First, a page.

Part of the application I'm working on lets users add attachments. The selected file(s) must be less than 1 megabyte, and a JPG or PDF. If either of these is not the case, the file is rejected.

I've got 3 different opinions from 3 different people, and want to know what what the general consensus is.

The file will appear in a grid, but with a red background. A message will be displayed indicating why the file has been rejected, and will also tell the user that the file will not be included.

Option 1 is an 'OK' button on a rejected file. The idea is that you're acknowledging the message.

Option 2 is 'no option to remove'. The error message tells you that the file will not be included - there's no further action the user needs to take.

Option 3 is a small 'X' to remove the file. It's consistent with removal of an accepted file.

The user isn't required to remove a rejected file - they can always click 'next' to continue to the next part of the workflow. Your input is appreciated!

enter image description here

  • Perhaps you provided a bad example in using FileName.pdf for all the files, but how will users tell which one of their files that 'FileName.pdf' refers to? What if they choose file1.pdf from one directory on their file system and file1.pdf from a different directory on their file system... how will they know which one is too big?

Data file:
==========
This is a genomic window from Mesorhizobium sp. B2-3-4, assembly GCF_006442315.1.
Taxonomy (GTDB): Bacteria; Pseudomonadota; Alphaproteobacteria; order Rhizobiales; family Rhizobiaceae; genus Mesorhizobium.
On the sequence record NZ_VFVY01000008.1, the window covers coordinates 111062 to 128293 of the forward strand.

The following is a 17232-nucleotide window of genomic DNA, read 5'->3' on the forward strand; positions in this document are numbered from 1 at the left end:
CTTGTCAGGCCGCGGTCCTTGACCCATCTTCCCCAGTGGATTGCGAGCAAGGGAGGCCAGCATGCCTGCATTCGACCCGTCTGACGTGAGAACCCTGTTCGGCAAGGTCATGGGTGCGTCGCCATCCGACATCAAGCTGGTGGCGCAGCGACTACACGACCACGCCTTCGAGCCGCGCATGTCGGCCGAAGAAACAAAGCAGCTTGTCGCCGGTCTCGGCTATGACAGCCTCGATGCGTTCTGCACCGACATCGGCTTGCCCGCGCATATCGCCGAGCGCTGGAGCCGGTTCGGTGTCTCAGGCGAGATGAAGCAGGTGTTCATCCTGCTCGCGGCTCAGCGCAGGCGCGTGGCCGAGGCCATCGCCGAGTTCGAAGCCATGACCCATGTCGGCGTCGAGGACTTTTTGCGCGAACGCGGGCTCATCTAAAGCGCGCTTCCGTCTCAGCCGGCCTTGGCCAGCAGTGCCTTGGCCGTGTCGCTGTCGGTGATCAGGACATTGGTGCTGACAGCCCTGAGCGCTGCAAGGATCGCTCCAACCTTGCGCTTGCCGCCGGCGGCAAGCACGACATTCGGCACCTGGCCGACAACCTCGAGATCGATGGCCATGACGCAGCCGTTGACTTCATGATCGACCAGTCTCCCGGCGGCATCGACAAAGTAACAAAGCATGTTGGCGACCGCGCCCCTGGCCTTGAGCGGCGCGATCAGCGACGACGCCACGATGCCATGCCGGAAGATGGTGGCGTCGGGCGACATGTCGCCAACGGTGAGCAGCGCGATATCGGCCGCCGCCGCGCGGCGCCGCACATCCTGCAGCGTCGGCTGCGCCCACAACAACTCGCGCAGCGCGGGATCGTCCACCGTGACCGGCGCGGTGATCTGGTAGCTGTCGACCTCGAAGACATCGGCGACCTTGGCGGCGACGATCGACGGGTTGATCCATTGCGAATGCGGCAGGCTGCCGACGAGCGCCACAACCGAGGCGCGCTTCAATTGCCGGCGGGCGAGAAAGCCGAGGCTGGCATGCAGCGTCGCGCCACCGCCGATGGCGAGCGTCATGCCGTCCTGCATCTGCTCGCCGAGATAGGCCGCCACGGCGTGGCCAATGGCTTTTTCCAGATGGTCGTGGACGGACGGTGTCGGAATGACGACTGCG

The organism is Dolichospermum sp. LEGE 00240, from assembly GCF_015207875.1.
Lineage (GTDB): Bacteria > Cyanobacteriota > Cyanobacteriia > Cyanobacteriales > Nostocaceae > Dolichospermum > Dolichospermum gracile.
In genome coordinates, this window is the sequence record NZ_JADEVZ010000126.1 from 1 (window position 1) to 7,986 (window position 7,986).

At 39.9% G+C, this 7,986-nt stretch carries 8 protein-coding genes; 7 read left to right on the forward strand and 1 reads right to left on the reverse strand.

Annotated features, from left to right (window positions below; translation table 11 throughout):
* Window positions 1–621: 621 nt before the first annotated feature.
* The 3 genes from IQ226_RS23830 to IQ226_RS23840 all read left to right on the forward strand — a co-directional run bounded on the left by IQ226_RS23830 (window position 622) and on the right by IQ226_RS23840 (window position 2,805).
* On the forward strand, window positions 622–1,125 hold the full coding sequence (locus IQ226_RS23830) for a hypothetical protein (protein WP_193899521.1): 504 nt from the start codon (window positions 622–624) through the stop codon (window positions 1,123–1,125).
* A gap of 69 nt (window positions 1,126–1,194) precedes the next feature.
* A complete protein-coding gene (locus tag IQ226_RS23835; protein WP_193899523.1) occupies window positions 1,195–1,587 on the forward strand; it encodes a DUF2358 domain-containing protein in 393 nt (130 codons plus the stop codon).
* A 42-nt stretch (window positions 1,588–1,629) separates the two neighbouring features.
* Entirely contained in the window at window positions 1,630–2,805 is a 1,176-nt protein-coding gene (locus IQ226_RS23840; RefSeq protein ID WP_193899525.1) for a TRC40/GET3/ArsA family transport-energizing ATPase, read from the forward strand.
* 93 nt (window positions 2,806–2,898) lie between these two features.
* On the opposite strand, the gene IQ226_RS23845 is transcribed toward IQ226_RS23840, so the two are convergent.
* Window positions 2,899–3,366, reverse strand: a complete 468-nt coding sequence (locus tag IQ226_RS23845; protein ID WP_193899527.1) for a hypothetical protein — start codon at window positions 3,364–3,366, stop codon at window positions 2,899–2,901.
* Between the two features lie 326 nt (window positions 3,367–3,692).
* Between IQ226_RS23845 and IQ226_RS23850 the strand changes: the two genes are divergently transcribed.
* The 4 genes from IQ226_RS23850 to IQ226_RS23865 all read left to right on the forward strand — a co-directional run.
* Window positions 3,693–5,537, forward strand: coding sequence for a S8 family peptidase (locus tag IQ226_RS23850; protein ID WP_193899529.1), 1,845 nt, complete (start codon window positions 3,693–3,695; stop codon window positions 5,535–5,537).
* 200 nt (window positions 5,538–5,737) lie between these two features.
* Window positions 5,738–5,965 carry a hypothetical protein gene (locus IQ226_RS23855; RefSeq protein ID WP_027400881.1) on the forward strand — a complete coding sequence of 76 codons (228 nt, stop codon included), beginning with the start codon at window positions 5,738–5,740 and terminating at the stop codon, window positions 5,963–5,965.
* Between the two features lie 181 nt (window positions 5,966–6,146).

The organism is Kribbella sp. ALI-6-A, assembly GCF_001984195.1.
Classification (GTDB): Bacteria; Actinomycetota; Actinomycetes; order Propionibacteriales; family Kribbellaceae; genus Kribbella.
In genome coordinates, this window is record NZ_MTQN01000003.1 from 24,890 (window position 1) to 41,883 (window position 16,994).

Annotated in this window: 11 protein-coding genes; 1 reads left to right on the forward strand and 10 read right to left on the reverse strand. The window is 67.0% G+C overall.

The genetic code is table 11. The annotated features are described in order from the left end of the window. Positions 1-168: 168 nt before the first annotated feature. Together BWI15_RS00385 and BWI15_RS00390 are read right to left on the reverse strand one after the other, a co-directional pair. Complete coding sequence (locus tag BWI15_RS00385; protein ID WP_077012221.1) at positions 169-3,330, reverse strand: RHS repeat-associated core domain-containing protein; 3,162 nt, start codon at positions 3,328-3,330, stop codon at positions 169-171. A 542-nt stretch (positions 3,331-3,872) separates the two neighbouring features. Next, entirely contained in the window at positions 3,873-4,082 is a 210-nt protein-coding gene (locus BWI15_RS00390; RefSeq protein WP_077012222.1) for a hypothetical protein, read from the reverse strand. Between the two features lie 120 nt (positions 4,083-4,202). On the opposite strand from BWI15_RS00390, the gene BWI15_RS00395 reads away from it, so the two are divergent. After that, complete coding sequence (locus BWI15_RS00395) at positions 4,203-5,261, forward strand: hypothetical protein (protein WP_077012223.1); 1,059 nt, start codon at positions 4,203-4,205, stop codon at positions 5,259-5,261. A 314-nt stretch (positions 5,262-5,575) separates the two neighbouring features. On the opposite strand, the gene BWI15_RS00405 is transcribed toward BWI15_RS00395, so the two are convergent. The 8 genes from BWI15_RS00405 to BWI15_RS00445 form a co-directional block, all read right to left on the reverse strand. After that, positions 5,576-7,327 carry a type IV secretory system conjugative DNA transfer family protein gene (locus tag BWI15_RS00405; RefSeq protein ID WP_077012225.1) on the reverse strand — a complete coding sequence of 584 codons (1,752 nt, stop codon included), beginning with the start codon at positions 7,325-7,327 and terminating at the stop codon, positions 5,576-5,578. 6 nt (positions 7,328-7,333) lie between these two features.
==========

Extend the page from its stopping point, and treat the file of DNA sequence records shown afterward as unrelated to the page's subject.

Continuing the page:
– A. Murray
    Oct 20, 2015 at 15:45
  • Another thought I had is, what if the user can decrease the size of the file and try again? E.g. a JPG is too big, so they open it in Paint.net or whatever and size if down BUT DON'T change the file name? Or if a PDF was created from a PDF printer and they choose different settings when reprinting, again with the same file name, but a smaller file size. With option 2, they have no way to re-attempt attaching the file. Just some questions that could influence the best option (perhaps the best option is one that hasn't been presented).
    – A. Murray
    Oct 20, 2015 at 15:48